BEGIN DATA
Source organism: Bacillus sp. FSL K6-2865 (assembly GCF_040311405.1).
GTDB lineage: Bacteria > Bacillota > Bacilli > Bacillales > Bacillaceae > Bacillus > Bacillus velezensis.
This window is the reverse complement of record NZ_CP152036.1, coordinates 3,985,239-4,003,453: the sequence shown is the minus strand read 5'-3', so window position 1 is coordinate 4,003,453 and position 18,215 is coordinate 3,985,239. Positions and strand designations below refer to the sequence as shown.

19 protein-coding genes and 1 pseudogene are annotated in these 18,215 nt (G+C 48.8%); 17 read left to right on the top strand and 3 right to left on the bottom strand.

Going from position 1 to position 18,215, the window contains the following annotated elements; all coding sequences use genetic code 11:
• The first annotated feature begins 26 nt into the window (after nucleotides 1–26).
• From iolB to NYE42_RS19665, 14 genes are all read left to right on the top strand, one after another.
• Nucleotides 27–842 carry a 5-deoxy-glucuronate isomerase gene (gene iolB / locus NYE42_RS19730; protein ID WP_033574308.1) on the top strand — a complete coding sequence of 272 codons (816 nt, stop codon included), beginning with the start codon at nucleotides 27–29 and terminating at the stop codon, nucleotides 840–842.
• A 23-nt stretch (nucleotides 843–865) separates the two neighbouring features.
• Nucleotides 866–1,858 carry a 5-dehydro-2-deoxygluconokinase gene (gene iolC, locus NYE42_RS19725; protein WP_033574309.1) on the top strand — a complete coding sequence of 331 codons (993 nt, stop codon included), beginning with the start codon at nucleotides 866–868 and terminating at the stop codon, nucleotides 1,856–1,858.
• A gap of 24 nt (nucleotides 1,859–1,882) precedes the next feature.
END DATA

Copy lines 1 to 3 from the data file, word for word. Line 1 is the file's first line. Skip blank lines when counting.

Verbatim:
Source organism: Bacillus sp. FSL K6-2865 (assembly GCF_040311405.1).
GTDB lineage: Bacteria > Bacillota > Bacilli > Bacillales > Bacillaceae > Bacillus > Bacillus velezensis.
This window is the reverse complement of record NZ_CP152036.1, coordinates 3,985,239-4,003,453: the sequence shown is the minus strand read 5'-3', so window position 1 is coordinate 4,003,453 and position 18,215 is coordinate 3,985,239. Positions and strand designations below refer to the sequence as shown.